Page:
Tracy said it was Bowden's visible hunger and progress in practice that made him a staple on both offense and defense.
"He takes everything serious," Tracy said. "He doesn't goof around. He's out here to prove himself. As a guy who missed last year, that's what you want. You want guys that are hungry to get on the field."
Bowden said he wants to be a long-snapper in college. He said the greater success the team has this season, the better chance he has of breaking through at the college level.
"Pigskin has us at 5-4, so we're going to try and prove them wrong," Bowden said.
Taking flight in 2015
Eagles coach Trent Tracy is in his second year leading the Southern Boone Eagles. Prior to taking the coaching job in Ashland, he served as a special teams coach at Moberly. Tracy said he's encouraged after his team's 50-0 win in Week 1 over St. Pius X (Festus, MO).
"We want to continue to establish a tradition," Tracy said. "And tradition takes time. The first thing that's starts with is these kids understanding they can play at that caliber of football with the other teams in our conference. As the season went on last year, they began to believe in themselves.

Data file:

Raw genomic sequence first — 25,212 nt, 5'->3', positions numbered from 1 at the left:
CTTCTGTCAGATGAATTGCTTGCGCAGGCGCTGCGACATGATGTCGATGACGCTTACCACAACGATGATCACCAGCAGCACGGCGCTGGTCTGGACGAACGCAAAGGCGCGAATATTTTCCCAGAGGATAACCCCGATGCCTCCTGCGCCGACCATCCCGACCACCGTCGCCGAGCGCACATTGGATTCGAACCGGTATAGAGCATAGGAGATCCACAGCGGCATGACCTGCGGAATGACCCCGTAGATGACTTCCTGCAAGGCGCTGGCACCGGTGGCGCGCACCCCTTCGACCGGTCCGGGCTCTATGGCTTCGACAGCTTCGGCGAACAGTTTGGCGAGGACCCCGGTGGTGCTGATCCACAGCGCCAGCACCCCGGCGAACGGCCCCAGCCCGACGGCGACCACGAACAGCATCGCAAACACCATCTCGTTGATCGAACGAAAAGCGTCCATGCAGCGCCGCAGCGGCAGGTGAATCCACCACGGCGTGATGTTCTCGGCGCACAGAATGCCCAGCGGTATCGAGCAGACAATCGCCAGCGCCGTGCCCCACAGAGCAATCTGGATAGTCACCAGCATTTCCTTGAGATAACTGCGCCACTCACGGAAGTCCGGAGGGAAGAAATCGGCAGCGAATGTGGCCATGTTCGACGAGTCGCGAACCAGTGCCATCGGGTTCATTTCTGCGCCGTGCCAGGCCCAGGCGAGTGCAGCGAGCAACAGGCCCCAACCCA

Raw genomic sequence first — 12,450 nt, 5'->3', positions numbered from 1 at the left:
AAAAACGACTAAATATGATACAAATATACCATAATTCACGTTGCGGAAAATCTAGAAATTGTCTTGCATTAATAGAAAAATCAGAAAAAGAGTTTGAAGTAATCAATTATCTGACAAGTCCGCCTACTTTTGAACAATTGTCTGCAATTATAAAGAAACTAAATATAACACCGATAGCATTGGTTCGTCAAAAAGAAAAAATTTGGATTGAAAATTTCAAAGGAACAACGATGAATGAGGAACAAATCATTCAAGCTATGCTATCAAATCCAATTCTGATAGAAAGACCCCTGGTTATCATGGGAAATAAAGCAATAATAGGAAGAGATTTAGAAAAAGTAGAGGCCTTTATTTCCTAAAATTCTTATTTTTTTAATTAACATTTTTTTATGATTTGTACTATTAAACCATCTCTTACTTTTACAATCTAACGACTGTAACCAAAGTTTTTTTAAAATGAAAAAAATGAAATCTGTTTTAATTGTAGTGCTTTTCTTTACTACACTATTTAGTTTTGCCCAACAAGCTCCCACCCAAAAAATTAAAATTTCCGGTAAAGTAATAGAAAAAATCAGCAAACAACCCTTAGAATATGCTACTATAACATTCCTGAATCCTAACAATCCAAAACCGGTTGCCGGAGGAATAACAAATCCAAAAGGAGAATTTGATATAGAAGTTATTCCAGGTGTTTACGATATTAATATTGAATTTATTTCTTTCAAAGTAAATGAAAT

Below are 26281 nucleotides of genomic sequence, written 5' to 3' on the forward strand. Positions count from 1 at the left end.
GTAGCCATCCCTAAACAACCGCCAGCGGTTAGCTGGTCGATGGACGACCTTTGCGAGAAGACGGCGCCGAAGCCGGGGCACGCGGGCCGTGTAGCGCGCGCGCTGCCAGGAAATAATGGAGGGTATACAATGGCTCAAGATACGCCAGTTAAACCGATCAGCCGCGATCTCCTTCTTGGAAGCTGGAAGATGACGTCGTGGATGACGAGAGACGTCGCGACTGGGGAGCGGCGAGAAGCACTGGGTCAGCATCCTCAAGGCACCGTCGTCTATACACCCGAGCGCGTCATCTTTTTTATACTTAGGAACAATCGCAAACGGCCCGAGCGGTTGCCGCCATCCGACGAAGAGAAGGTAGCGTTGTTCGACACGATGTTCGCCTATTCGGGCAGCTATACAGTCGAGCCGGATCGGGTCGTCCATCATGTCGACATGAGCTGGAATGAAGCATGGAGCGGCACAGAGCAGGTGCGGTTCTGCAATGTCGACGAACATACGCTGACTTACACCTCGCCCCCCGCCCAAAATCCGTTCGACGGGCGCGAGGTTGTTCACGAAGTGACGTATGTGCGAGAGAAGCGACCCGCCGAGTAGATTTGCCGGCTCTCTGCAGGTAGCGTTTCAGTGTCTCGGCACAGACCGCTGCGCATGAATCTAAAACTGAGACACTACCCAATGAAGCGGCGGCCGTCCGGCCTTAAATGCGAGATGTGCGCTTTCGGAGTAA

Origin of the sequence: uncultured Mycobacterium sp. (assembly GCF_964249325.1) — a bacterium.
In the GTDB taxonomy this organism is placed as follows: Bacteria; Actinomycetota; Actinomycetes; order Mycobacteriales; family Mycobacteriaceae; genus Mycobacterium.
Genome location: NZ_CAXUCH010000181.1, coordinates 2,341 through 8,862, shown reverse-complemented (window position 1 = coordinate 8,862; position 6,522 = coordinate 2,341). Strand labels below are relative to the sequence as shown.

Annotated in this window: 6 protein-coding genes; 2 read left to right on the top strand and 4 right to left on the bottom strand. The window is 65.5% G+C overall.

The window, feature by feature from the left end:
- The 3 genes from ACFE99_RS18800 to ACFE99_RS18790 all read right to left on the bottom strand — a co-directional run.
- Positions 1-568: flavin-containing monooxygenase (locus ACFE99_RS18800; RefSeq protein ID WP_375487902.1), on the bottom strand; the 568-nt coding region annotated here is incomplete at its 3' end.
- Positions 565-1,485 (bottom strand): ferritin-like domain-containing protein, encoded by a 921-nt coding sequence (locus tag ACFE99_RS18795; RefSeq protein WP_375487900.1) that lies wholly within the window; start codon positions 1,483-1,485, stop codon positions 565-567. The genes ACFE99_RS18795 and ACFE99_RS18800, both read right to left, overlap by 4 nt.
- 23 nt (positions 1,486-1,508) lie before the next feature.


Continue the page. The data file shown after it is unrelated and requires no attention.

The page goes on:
"We also can apply that in practice, not just games. But in the weight room, too, and in the classroom. Once we start doing those things, and learn how to win - even in tough times - we'll continue to see that tradition grow. "
Tracy said he wants the team to confront this season a week-to-week basis, and not get too caught up in playoffs or district matchups. He said the Eagles' schedule has no easy games for the rest of the season, and he's made clear the goals he wants his team to accomplish each week.
"It really comes down to who has the most heart," Tracy said. "Who can do the little things and come out victorious."
Bulldogs look to start season 2-0
The South Callaway Bulldogs look to continue their hot start to the season at they take on Southern Boone in Ashland. The Bulldogs had a commanding 45-7 victory over Putnam County (Unionville, MO) in Week 1.
The Bulldogs drew praise from several Southern Boone coaches, who said the team runs option plays very well. Both teams will pay district opponents in Week 3.